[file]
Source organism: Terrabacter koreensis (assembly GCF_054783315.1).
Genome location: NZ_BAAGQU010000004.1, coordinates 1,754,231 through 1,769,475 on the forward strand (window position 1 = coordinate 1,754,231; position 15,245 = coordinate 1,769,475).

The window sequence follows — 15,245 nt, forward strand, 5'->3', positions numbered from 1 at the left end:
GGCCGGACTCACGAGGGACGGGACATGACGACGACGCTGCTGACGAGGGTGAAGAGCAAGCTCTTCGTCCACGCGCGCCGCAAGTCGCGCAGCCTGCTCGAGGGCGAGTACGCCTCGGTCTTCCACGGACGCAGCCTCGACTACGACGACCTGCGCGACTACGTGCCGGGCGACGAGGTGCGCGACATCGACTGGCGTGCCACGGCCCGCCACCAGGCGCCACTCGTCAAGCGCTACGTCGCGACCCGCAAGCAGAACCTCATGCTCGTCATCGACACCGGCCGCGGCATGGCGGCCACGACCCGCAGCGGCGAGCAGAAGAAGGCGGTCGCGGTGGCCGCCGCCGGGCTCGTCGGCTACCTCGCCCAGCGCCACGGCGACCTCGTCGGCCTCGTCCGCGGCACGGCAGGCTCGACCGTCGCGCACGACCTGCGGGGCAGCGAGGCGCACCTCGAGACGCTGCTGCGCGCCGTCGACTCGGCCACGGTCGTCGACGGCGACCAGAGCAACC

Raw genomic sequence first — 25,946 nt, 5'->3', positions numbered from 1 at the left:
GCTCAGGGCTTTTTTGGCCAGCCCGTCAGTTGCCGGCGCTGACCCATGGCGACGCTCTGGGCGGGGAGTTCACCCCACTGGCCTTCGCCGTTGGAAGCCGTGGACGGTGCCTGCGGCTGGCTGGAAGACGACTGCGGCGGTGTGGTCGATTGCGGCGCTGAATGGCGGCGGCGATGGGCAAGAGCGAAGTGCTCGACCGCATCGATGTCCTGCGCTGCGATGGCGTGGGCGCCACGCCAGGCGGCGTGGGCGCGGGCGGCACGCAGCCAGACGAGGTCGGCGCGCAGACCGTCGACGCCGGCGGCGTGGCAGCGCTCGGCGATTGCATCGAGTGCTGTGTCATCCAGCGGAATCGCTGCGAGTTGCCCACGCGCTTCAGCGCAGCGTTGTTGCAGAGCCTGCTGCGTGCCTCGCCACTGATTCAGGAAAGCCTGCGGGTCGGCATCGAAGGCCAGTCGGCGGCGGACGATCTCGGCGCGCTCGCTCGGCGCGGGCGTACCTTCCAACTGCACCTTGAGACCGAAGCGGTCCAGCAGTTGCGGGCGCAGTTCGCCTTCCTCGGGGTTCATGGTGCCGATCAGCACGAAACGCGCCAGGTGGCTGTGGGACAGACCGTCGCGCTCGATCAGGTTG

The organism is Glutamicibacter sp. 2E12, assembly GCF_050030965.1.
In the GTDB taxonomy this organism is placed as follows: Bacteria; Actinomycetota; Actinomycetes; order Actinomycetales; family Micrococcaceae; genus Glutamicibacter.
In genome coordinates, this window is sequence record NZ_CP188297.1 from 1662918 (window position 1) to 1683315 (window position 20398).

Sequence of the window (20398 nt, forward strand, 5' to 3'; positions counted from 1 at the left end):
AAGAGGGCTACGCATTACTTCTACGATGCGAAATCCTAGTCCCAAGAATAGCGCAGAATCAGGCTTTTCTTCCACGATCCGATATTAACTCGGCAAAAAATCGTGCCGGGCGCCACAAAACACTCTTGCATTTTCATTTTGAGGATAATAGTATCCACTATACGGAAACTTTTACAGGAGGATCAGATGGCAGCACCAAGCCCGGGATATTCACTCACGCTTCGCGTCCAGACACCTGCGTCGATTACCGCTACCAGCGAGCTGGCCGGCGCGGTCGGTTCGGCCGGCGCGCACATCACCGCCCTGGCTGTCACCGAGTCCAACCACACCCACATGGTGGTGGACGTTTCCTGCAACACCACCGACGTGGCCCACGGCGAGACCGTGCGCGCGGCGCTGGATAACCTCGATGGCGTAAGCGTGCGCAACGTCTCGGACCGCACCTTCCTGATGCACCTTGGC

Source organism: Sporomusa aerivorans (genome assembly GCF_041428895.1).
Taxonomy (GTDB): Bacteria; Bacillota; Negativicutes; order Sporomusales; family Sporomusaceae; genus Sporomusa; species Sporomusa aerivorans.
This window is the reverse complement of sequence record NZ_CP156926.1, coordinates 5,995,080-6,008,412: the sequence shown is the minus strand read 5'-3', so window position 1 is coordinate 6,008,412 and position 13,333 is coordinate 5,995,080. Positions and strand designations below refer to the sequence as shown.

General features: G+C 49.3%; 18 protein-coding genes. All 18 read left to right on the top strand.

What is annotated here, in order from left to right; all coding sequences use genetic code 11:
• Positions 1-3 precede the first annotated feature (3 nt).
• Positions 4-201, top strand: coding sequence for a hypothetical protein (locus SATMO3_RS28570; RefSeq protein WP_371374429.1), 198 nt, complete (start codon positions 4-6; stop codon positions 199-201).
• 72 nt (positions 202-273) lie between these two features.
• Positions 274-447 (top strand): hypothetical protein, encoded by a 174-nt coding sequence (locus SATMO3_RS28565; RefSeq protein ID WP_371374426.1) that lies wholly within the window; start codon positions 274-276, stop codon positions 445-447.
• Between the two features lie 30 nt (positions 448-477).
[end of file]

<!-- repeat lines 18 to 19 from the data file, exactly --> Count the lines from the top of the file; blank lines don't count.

• Positions 4-201, top strand: coding sequence for a hypothetical protein (locus SATMO3_RS28570; RefSeq protein WP_371374429.1), 198 nt, complete (start codon positions 4-6; stop codon positions 199-201).
• 72 nt (positions 202-273) lie between these two features.